The handwritten note is an especially important means of communication in both the personal and professional worlds. It not only strengthens the bonds between people, it also rings an emotional chord. If you want to build or maintain relationships, not to mention profit in your small business, you need to understand the value of writing notes by hand.

If your goal is to stand out from your competition, be noticed and be remembered, the simple act of writing a note to your potential or current client or to a business colleague will help you to accomplish just that.

To prove this point even further, here is a quote from an employer referenced in a New York Times article on The Found Art of Thank You Notes:

Heather Wiese, owner of Bell’Invito, a luxury stationer in Dallas, said, “If you want to stand out, to be more polished, probably the easiest thing you can do is write that thank you note.” She added: “Social media, texting and email are all completely relevant. But if after I’ve put my effort forward to interview a potential employee what I get is an email that looks exactly like 200 others, I may miss it.”

The following taken from the article Is the Handwritten Thank You Note a Lost Art, is a great primer on when, where, what and how you should write a thank you note.

When should you write a thank you note?

  • Whenever someone takes more than fifteen minutes to do something for you. You may simply receive the gift of someone’s time, his or her advice, a helping hand or an online mention. Whenever another person does something thoughtful, return the favor with a small gift of your time by writing a note. You would be surprised to learn how many people save these notes.
  • Whenever you receive a gift, a handwritten thank you note is the only acceptable response. Forget sending an email or texting. Send a personal acknowledgement.
  • Whenever you receive an introduction to a potential client, a handwritten thank you note is in order.
  • Whenever someone gives you the gift of his or her time to meet with you, send that handwritten note. And always write to thank the person who has hosted you to a meal.

What are the rules for sending a proper handwritten thank you note?

  • Be brief. That is probably the good news. It need not take all day. A handwritten thank you does not need to be lengthy. If that is what is holding you back, get over it. Your note does not need to exceed three or four sentences.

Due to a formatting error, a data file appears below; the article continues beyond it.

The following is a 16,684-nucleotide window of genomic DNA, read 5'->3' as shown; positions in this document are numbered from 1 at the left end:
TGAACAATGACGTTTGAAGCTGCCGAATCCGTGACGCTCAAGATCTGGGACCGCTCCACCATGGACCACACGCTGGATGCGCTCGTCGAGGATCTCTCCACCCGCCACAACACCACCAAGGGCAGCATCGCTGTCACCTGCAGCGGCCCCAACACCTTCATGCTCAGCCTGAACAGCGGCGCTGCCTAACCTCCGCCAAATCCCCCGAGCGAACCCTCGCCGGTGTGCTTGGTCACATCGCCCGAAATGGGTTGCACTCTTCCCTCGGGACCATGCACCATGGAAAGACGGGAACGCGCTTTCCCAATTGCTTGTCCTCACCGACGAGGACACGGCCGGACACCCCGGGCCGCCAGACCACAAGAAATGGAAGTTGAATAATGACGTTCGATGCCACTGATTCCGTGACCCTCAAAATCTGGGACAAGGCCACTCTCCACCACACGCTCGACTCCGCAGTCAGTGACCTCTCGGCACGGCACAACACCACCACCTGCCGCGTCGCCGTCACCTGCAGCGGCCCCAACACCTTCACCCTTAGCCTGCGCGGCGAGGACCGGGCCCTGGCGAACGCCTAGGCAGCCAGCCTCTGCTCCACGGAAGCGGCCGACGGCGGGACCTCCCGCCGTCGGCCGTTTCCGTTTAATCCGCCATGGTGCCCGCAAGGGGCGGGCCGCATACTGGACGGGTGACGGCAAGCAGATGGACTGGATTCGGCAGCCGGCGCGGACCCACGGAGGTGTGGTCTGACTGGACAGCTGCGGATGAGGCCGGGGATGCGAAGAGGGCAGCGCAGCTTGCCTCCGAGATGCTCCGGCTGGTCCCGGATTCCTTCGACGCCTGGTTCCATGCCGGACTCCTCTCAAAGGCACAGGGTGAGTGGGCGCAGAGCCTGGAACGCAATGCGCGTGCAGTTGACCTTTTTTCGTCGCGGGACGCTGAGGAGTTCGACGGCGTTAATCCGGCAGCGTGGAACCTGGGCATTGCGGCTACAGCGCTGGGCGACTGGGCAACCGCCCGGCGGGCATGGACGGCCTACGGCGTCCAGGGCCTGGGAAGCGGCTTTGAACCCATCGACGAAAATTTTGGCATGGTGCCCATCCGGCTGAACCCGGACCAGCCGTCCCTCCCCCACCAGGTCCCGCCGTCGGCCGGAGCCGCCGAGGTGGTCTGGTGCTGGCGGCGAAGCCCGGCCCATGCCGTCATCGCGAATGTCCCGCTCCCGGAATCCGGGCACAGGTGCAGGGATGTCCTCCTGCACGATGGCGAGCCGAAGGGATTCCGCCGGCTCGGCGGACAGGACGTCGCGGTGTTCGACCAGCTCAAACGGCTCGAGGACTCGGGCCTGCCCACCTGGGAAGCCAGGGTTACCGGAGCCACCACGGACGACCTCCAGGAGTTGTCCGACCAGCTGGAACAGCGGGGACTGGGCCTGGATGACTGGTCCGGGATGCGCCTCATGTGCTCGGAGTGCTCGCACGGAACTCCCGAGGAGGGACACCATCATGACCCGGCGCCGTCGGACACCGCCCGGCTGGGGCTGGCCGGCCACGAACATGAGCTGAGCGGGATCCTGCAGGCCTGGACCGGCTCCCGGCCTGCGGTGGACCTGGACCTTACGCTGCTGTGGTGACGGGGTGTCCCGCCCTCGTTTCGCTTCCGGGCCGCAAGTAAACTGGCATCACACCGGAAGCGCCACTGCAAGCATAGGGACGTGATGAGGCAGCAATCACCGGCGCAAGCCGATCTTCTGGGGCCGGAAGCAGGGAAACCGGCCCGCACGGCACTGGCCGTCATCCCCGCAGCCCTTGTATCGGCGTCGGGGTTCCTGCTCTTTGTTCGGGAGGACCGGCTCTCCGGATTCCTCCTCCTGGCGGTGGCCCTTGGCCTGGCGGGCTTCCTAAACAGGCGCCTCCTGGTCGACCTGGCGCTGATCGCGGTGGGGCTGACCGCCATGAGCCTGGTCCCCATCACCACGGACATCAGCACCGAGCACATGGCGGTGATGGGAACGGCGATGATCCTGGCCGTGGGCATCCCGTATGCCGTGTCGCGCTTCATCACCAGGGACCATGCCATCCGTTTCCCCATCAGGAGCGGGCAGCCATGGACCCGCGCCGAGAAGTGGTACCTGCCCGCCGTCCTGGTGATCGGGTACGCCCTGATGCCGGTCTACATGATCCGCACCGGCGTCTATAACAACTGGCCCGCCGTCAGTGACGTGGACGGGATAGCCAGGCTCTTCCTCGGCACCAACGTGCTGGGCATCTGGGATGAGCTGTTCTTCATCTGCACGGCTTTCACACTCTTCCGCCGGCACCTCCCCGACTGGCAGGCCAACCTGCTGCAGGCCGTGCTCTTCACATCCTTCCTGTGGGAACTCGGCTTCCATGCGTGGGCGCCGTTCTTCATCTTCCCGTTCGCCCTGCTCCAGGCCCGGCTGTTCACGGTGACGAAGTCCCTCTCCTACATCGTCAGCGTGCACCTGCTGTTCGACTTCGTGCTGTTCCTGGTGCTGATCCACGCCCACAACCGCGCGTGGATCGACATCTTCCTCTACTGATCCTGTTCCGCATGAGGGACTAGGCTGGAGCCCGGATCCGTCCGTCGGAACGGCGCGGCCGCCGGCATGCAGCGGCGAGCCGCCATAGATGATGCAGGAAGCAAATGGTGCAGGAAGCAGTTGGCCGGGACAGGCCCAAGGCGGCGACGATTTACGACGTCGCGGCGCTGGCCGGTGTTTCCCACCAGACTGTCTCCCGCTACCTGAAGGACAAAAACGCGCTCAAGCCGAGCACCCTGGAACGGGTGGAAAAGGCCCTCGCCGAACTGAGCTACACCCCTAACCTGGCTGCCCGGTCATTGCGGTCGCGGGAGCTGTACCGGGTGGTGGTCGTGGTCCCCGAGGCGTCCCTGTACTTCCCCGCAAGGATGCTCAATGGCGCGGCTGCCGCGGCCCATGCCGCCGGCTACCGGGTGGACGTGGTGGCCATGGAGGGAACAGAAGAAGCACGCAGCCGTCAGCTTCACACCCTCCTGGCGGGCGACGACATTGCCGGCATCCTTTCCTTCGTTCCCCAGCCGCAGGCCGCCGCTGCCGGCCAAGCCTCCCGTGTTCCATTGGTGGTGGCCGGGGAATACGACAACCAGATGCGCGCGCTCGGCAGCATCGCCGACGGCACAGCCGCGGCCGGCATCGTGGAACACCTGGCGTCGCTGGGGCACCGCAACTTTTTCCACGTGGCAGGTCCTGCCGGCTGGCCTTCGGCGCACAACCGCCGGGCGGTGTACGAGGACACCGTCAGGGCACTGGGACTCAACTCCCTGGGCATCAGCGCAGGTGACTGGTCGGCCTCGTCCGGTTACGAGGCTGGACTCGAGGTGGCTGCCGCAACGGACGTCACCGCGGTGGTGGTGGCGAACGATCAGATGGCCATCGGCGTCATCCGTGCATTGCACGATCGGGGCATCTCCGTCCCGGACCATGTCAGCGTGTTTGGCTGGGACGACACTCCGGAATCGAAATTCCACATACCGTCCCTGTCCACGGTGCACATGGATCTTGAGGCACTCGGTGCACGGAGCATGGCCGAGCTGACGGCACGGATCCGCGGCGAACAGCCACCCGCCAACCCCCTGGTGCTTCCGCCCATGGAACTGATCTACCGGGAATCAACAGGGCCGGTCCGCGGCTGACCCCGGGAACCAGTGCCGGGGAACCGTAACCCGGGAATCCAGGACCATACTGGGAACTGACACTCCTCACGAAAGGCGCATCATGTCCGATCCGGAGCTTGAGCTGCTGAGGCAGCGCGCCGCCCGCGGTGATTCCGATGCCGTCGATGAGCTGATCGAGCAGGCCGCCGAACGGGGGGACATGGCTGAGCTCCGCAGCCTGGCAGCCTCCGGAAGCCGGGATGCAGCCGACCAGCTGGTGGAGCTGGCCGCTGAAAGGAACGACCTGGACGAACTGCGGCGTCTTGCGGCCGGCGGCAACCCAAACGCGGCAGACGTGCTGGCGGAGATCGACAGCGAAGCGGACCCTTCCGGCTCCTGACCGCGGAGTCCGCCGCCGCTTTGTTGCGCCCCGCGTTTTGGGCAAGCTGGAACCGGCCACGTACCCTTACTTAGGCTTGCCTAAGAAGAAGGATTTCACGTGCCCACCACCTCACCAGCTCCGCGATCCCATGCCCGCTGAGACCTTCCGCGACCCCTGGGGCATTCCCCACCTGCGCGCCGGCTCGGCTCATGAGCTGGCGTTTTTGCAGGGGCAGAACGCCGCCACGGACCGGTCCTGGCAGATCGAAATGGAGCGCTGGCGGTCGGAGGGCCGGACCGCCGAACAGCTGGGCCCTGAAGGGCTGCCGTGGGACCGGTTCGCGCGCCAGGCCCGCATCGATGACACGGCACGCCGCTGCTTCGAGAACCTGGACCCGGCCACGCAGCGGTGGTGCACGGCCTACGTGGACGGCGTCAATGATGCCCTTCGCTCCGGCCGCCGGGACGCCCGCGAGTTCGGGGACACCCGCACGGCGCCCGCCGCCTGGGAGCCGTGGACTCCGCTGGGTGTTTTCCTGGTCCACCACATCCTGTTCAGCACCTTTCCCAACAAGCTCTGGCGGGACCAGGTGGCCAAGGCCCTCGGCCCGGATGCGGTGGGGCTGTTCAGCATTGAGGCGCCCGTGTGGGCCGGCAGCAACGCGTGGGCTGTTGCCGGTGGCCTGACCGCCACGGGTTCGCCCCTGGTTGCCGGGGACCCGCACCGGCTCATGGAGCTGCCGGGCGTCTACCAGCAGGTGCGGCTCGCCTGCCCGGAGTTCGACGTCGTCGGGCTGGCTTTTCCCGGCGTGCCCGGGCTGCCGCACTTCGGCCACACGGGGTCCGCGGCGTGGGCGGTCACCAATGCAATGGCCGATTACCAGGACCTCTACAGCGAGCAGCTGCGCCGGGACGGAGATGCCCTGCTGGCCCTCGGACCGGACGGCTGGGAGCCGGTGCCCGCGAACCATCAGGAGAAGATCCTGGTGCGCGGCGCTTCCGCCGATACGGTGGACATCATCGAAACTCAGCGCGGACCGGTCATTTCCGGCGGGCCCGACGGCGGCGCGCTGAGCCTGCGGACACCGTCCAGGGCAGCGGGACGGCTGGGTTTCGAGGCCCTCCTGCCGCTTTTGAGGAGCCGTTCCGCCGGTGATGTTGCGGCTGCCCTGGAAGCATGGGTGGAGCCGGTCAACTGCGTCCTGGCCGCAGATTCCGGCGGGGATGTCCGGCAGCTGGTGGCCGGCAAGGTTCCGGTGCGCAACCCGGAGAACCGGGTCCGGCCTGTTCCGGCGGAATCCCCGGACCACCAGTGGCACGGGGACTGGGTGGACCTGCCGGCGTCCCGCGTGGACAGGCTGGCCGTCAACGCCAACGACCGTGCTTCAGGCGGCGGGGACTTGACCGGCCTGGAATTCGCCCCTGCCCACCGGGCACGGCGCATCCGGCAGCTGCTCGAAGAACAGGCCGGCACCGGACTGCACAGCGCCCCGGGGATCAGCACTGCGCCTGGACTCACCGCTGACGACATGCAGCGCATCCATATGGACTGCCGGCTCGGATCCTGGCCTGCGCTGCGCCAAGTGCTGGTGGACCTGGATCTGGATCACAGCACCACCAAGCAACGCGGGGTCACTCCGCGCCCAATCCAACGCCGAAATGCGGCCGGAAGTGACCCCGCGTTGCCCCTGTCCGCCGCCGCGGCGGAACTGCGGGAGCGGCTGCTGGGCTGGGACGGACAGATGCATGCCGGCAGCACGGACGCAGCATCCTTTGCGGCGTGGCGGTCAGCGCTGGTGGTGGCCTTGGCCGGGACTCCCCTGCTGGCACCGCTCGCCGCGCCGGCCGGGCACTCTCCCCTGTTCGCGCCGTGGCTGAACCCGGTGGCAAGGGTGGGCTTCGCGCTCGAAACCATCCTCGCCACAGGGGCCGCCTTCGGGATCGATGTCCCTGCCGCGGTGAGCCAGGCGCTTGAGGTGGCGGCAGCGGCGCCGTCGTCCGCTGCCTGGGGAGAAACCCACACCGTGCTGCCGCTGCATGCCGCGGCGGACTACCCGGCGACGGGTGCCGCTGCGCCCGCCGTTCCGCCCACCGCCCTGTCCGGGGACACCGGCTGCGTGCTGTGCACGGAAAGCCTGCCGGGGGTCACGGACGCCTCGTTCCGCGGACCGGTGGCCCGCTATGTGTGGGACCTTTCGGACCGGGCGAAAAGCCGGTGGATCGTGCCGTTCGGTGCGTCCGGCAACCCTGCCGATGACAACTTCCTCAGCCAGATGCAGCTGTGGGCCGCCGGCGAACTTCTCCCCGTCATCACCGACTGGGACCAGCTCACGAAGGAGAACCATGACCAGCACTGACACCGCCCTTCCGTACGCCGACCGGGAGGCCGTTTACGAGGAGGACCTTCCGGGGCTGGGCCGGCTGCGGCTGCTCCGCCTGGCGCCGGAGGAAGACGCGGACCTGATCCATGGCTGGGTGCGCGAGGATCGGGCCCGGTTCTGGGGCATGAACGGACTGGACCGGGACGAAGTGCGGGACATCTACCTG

• Use appropriate stationary that reflects your brand or personality. A single-sided correspondence card works as well as a fold-over note. If you are writing a note to a business client or associate, use a card or note that reflects your personal brand.

What is a simple formula to help you create a handwritten thank you note?

  • Use an appropriate greeting. Begin with “Dear Mr. Jones” if this is your first time corresponding. Never use a client’s first name until you have permission. If you know the person and are on a first name basis, say, “Hi John,” or Hello John.” Always begin by using the person’s name or title and name.
  • Acknowledge the gift or the event specifically. Say, “Thank you for the book,” or “Thank you for lunch.”
  • Mention how you will use the gift or remember the event. “I will enjoy reading the book and am sure that it will be useful.” For lunch or dinner, write about how much you enjoyed that particular restaurant—calling it by name—and describing a specific aspect of the meal or conversation.
  • Close with another thank you. Don’t feel you are overdoing it to repeat your appreciation. You are reinforcing your gratitude.
  • Use an appropriate closing. Depending upon your relationship, use the words, “Regards,” “Sincerely,” “All the best,” or whatever feels comfortable for the situation.

Last tip: Keep your thank you notes or correspondence cards close at hand along with stamps. That will make it easy for you to return to your office and dash off a thank you without delay.